Are We Running Out of Oil?

Policy Backgrounders | Energy and Natural Resources

No. 159
Wednesday, January 29, 2003
by David Deming

How Much Oil is Left?

Figure III - World Oil Supply

Scaremongers are fond of reminding us that the total amount of oil in the Earth is finite and cannot be replaced during the span of human life. This is true; yet estimates of the world's total oil endowment have grown faster than humanity can pump petroleum out of the ground.16

The Growing Endowment of Oil.

Estimates of the total amount of oil resources in the world grew throughout the 20th century [see Figure III].

  • In May 1920, the U.S. Geological Survey announced that the world's total endowment of oil amounted to 60 billion barrels.17
  • In 1950, geologists estimated the world's total oil endowment at around 600 billion barrels.
  • From 1970 through 1990, their estimates increased to between 1,500 and 2,000 billion barrels.
  • In 1994, the U.S. Geological Survey raised the estimate to 2,400 billion barrels, and their most recent estimate (2000) was of a 3,000-billion-barrel endowment.

By the year 2000, a total of 900 billion barrels of oil had been produced.18 Total world oil production in 2000 was 25 billion barrels.19 If world oil consumption continues to increase at an average rate of 1.4 percent a year, and no further resources are discovered, the world's oil supply will not be exhausted until the year 2056.

Additional Petroleum Resources.

"Oil shales may hold another 14,000 billion barrels -- a 500 year supply."The estimates above do not include unconventional oil resources. Conventional oil refers to oil that is pumped out of the ground with minimal processing; unconventional oil resources consist largely of tar sands and oil shales that require processing to extract liquid petroleum. Unconventional oil resources are very large. In the future, new technologies that allow extraction of these unconventional resources likely will increase the world's reserves.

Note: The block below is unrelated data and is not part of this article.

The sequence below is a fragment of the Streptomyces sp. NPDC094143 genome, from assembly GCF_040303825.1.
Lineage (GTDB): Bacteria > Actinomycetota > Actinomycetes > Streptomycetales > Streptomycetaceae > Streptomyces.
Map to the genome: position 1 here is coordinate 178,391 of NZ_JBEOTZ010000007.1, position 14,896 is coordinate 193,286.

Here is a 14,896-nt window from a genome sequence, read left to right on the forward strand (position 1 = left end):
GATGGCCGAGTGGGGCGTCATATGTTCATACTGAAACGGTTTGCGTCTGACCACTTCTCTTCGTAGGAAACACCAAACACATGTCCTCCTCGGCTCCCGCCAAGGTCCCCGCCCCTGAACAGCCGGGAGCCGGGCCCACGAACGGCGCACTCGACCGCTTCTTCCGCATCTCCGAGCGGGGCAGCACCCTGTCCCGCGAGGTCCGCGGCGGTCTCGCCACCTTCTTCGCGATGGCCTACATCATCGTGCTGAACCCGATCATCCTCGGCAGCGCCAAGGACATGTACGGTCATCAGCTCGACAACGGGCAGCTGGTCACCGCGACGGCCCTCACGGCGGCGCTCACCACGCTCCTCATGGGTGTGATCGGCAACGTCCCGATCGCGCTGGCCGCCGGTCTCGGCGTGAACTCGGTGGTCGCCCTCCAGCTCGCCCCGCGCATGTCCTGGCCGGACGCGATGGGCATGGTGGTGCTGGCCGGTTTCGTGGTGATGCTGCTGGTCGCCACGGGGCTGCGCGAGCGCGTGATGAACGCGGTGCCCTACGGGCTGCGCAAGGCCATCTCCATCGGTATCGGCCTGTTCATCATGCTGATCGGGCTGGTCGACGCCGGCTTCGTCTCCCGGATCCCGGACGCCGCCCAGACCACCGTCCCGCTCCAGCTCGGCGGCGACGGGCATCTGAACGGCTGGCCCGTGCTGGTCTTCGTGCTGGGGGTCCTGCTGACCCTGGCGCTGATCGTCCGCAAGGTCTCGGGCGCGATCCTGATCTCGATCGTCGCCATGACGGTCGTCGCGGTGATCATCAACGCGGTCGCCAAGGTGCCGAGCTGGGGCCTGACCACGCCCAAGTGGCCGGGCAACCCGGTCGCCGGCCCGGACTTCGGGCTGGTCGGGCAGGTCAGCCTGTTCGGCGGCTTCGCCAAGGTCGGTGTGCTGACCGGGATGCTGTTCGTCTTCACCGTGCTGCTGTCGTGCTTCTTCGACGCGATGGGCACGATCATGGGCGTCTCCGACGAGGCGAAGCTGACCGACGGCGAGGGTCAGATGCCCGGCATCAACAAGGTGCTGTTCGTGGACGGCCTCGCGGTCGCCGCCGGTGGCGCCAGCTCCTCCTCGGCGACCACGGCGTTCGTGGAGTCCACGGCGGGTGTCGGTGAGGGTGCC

• Oil production from tar sands in Canada and South America would add about 600 billion barrels to the world's supply.20
  • Rocks found in the three western states of Colorado, Utah and Wyoming alone contain 1,500 billion barrels of oil.21
  • Worldwide, the oil-shale resource base could easily be as large as 14,000 billion barrels - more than 500 years of oil supply at year 2000 production rates.22

Unconventional oil resources are more expensive to extract and produce, but we can expect production costs to drop with time as improved technologies increase efficiency.

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